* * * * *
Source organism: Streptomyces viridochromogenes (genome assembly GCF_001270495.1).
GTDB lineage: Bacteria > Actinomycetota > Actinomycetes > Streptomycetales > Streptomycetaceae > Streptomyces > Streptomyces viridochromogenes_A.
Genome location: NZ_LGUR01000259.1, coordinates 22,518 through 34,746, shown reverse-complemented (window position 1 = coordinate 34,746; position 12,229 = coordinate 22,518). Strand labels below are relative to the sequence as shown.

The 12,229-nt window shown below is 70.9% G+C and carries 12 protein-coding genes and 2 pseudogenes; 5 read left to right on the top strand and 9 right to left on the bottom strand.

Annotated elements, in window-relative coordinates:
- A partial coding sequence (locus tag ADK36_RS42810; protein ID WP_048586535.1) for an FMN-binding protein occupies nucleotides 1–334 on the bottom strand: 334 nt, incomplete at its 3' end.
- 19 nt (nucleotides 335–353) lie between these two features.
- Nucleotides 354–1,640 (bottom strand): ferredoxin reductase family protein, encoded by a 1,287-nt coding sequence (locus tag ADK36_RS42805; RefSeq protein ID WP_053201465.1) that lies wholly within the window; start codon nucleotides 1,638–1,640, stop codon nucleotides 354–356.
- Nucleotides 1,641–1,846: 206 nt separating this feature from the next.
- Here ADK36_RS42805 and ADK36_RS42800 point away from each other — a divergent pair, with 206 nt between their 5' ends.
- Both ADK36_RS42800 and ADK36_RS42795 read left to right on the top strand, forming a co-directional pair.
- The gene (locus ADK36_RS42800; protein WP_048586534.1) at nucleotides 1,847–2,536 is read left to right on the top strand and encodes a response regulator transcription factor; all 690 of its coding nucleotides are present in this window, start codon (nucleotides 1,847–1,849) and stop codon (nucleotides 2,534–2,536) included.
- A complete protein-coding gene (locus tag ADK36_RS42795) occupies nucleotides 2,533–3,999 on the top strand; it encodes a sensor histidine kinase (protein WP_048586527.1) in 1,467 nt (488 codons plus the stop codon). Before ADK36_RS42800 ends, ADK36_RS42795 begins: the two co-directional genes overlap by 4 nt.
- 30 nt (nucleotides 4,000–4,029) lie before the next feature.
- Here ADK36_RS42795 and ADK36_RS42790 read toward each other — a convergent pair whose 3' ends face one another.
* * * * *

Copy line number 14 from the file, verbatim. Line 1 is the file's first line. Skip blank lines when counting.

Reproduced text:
- 30 nt (nucleotides 4,000–4,029) lie before the next feature.